The incremental nature of the plot doesn’t become tiresome, because although it literally is one damn thing after another, we have the false hope of the treatment that briefly halts our hero’s shrinkage, the brief, tentative quasi-romance with the “circus midget” (censorship prevents any hint of dinky hanky-panky, leaving the viewer to make up their own deleted scenes in their own filthy imagination) and two types of terror-suspense. There’s the inexorable existential threat of shrinking to nothingness, which there seems to be no protection from, leaving us to worry about what can possibly resolve this story, apart from DEATH — and there’s the incidental threats encountered along with way, which kick in when the movie’s most distinguished cast member, Orangey the cat (immersing himself in the role of Butch), stops seeing Little Grant as his lord and Kibble-dispenser, and starts seeing him as a potentially tasty snacklet.

Orangey, another Stanislavskian player whose work is always totally real, has major roles in BREAKFAST AT TIFFANY’S (the nameless role of “Cat” is more significant than it sounds), THE COMEDY OF TERRORS (written by Matheson, who must have admired his work here: he provided a drag role, as Cleopatra), and another fifties sci-fi job, THIS ISLAND EARTH (as Neutron — not sure when I saw that one, but probably within a year of my 1974 annus mirabilis). Plus more giantism in Bert I. Gordon’s VILLAGE OF THE GIANTS, in the rather crudely-sketched role of “giant cat.”

Fiona asked me if I’d ever screen this film for students. I might. I did recently recommend it to one, because of its ending. I could certainly see myself screening one of the beautifully designed suspense sequences. Novice screenwriters tend to think in terms of overall story and dialogue, not realising that planning the details of a story’s action is a huge part of the job, more important than mere LINES. The what-happens-ness of a story. How each occurrence can move the dial from Happy to Sad. Breaking down the ISM’s titanic struggle with a mousetrap or a house spider, showing how clarity of action and planning and the interruption of surprise reversals makes an audience emote, would be just as useful as looking at Hitchcock. The fact that we are never quite unaware of the matte lines, process screens, and scaled-up sets, and yet we respond viscerally and emotionally to each victory and defeat, teaches an important lesson, if I could but put it into words.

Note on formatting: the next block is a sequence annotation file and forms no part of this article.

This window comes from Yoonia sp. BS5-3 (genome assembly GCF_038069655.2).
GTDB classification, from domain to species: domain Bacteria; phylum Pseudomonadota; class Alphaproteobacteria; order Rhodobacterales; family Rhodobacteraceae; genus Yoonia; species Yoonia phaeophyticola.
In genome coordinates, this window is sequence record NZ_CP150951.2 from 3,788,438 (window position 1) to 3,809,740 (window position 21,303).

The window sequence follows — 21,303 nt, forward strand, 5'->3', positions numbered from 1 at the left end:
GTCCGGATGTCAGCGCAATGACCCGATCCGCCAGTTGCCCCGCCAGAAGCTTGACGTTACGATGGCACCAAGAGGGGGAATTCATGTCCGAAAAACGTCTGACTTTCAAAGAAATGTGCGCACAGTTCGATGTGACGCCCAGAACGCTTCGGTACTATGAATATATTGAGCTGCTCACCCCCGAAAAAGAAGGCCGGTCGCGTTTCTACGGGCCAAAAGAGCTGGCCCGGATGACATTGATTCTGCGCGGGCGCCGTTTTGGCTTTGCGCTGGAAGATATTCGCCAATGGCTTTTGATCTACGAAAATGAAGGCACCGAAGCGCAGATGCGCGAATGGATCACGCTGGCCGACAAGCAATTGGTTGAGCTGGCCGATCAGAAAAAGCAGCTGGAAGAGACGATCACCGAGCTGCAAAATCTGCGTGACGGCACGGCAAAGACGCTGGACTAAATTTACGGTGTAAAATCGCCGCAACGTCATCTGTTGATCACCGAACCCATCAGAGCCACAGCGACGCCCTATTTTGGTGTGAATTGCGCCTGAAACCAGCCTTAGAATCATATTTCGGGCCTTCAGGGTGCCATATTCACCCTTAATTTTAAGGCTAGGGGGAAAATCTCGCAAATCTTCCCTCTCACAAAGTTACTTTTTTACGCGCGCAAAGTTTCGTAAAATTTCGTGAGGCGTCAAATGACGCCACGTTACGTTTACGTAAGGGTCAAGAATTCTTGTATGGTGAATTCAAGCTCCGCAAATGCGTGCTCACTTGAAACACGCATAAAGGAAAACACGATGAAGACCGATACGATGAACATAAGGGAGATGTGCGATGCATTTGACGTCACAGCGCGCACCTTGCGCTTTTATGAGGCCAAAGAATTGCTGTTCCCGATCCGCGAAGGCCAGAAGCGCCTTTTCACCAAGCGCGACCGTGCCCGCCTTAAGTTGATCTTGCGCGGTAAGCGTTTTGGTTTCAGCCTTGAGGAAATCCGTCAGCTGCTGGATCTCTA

Maybe it’s Michael Powell’s “There is no such thing as realism in the cinema.” Or maybe it’s that the Brechtian verfremdungseffekt is the bunk — we can be quite aware that we’re watching a film, and still be caught up in the drama. That’s why reminding the audience of the fakery is only worth doing if you can make a good joke of it. Because we always know it’s not real. But for it to work, we have to believe that simultaneously it IS real, somehow.

Down, down, down. Our hero the ISM is banished to the basement by his cat, presumed dead by his wife and brother, the house now a vast wilderness of predators and perils, food scarce and escape impossible. Arnold, director of TARANTULA (NOT such a distinguished movie), trots out his signature arachnid to do battle with our man. I guess we have to admit, one spider was probably harmed during the making of this film. I’d love to believe it was tenderly chloroformed and revived with a cup of tea and a biscuit, but I fear the worst.

And what of the ISM himself? He slays the spider, and finally escapes the basement by dwindling until he can fit through the mesh of the screen window — the first time his tininess has been of benefit to him. Out in the garden, surrounded by more threats, he delivers a beautiful parting VO that totally collapsed my seven-year-old mind to a singularity and then exploded it, a primal atom, into a Universal-International Cloud of Unknowing.

 

“So close… the infinitesimal and the infinite. But suddenly I knew they were really the two ends of the same concept. The unbelievably small and the unbelievably vast eventually meet, like the closing of a gigantic circle. I looked up as if somehow I would grasp the heavens. The universe. Worlds beyond number. God’s silver tapestry spread across the night. And in that moment I knew the answer to the riddle of the infinite. I had thought in terms of man’s own limited dimension. I had presumed upon nature, that existence begins and ends, is man’s conception, not nature’s. And I felt my body dwindling, melting, becoming nothing. My fears melted away, and in their place came… acceptance. All this vast majesty of Creation, it had to mean something… and then I meant something too. Yes, smaller than the smallest, I meant something too. To God, there is no zero. I still exist.

Note the obligatory reference to the deity.

But WHAT DOES IT MEAN? Little Fiona asked her mum, in Dundee. Little Me asked my dad in Edinburgh. Neither parent could really explain it. It was Beyond Mums and Dads. Years later I saw some minor celebrity, I forget who, discussing the impression the film made on them as a kid. “I was terrified. I kept saying, ‘He’s going to die, isn’t he? And in the end he does.” But does he? This was the challenge. He “melts away” to “nothing” but “still exists.” I think my Dad suggested he had become subatomic, although in “reality” it would take him a while to get that small — he looks to be maybe ant-sized when he leaves the house — and it’s not clear that he could ever be that small — what’ he made of, if he becomes smaller than an atom? I don’t know when an ISM would become too small to be complex enough to function as a human being, but part of the beauty of the film’s ABC structure is that the incredible aspect comes on gradually, like a tall tale (ironically enough)… “Do you believe me so far? How about now? How about NOW?”

I get the impression kids are quite literal-minded. I certainly could be. I was a pedantic little swine. But here was an ending that couldn’t be reduced to one literal meaning. Grant Williams was, like Schrodinger’s cat, both dead and alive.

“I still exist.” — and then THE END comes up SO FAST, rushing you out of the movie, back into Life, with so many questions…